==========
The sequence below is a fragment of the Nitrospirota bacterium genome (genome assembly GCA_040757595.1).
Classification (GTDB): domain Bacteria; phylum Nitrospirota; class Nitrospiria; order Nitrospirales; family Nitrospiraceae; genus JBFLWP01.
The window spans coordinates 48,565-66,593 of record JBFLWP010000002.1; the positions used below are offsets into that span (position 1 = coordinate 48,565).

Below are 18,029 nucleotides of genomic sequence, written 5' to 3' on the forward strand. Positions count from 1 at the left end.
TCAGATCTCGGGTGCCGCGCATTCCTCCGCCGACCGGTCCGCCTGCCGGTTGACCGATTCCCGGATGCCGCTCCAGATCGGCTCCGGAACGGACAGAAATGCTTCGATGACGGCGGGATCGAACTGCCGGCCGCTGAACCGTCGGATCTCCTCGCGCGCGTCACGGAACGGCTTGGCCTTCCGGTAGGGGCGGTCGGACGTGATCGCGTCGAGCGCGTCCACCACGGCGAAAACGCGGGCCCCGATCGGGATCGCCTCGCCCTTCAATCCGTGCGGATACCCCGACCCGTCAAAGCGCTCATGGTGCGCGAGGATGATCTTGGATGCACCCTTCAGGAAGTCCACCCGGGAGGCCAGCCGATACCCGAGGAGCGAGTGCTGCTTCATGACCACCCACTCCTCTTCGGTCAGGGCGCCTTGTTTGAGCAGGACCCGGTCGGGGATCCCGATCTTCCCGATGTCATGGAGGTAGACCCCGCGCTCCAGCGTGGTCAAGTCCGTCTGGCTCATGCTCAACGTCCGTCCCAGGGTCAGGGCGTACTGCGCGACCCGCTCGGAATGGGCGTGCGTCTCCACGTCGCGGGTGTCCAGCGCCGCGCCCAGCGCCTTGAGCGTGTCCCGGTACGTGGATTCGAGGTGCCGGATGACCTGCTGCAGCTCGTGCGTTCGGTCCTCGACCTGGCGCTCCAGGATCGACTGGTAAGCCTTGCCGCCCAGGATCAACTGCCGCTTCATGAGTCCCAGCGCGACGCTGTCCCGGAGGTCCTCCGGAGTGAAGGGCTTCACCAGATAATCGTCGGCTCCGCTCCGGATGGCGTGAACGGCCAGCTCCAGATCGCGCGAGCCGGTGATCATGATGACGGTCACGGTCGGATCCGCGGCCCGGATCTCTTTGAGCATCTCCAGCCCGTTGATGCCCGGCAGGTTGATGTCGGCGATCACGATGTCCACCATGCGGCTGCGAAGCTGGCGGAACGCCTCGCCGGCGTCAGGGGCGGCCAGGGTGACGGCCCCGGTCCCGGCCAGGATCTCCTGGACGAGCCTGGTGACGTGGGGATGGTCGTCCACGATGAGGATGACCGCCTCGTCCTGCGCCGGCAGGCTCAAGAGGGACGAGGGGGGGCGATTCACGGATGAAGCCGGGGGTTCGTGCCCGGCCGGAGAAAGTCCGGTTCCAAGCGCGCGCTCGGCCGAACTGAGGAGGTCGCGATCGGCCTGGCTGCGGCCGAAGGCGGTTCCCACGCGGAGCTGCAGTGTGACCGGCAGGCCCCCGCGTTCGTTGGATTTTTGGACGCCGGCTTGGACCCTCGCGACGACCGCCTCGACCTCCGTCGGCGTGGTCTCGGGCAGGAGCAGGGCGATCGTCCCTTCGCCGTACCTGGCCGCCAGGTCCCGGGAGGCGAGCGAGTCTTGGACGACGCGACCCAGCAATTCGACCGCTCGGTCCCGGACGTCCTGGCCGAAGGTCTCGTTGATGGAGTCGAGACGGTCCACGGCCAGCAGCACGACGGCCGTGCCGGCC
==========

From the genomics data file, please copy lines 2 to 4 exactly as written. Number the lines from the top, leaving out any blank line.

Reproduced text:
Classification (GTDB): domain Bacteria; phylum Nitrospirota; class Nitrospiria; order Nitrospirales; family Nitrospiraceae; genus JBFLWP01.
The window spans coordinates 48,565-66,593 of record JBFLWP010000002.1; the positions used below are offsets into that span (position 1 = coordinate 48,565).

Below are 18,029 nucleotides of genomic sequence, written 5' to 3' on the forward strand. Positions count from 1 at the left end.